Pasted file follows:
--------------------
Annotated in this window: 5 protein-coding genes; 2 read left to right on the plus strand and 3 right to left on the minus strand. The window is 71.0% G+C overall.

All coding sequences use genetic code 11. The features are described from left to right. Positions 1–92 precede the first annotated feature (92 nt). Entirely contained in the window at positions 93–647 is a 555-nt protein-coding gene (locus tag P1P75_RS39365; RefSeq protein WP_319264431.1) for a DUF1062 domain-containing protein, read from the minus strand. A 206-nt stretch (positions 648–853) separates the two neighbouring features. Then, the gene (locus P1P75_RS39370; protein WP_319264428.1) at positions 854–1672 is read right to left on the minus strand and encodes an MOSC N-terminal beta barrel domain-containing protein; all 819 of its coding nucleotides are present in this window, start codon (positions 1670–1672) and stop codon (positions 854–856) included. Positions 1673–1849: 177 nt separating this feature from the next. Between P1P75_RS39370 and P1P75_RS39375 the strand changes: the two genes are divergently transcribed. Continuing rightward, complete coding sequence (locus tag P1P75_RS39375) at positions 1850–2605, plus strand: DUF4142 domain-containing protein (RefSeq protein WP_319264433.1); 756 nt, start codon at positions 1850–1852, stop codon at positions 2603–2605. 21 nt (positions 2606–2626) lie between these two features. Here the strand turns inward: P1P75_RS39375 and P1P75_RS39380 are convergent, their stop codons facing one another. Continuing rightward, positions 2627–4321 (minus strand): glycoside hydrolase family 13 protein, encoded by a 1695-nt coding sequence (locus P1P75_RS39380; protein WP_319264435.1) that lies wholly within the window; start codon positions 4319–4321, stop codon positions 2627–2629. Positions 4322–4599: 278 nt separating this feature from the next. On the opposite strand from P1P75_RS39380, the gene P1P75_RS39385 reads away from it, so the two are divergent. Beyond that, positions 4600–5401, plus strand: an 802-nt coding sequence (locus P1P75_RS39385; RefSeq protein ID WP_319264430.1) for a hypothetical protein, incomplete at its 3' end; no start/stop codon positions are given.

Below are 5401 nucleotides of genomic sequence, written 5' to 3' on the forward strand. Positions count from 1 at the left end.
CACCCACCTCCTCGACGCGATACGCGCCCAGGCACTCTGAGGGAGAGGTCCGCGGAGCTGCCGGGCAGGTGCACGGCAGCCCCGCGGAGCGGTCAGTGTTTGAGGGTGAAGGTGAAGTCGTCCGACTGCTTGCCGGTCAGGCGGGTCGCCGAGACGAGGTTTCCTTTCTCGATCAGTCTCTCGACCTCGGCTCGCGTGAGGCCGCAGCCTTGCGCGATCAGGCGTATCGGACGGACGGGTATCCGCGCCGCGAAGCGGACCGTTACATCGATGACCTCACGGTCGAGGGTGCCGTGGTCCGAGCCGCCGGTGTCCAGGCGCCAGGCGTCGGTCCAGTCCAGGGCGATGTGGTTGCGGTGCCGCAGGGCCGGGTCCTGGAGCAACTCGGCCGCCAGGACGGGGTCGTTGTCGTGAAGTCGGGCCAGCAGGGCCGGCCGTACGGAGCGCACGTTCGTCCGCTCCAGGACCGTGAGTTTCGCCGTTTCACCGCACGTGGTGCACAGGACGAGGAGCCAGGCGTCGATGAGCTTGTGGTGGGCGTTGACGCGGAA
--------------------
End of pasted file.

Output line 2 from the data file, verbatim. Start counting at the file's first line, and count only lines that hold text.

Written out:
All coding sequences use genetic code 11. The features are described from left to right. Positions 1–92 precede the first annotated feature (92 nt). Entirely contained in the window at positions 93–647 is a 555-nt protein-coding gene (locus tag P1P75_RS39365; RefSeq protein WP_319264431.1) for a DUF1062 domain-containing protein, read from the minus strand. A 206-nt stretch (positions 648–853) separates the two neighbouring features. Then, the gene (locus P1P75_RS39370; protein WP_319264428.1) at positions 854–1672 is read right to left on the minus strand and encodes an MOSC N-terminal beta barrel domain-containing protein; all 819 of its coding nucleotides are present in this window, start codon (positions 1670–1672) and stop codon (positions 854–856) included. Positions 1673–1849: 177 nt separating this feature from the next. Between P1P75_RS39370 and P1P75_RS39375 the strand changes: the two genes are divergently transcribed. Continuing rightward, complete coding sequence (locus tag P1P75_RS39375) at positions 1850–2605, plus strand: DUF4142 domain-containing protein (RefSeq protein WP_319264433.1); 756 nt, start codon at positions 1850–1852, stop codon at positions 2603–2605. 21 nt (positions 2606–2626) lie between these two features. Here the strand turns inward: P1P75_RS39375 and P1P75_RS39380 are convergent, their stop codons facing one another. Continuing rightward, positions 2627–4321 (minus strand): glycoside hydrolase family 13 protein, encoded by a 1695-nt coding sequence (locus P1P75_RS39380; protein WP_319264435.1) that lies wholly within the window; start codon positions 4319–4321, stop codon positions 2627–2629. Positions 4322–4599: 278 nt separating this feature from the next. On the opposite strand from P1P75_RS39380, the gene P1P75_RS39385 reads away from it, so the two are divergent. Beyond that, positions 4600–5401, plus strand: an 802-nt coding sequence (locus P1P75_RS39385; RefSeq protein ID WP_319264430.1) for a hypothetical protein, incomplete at its 3' end; no start/stop codon positions are given.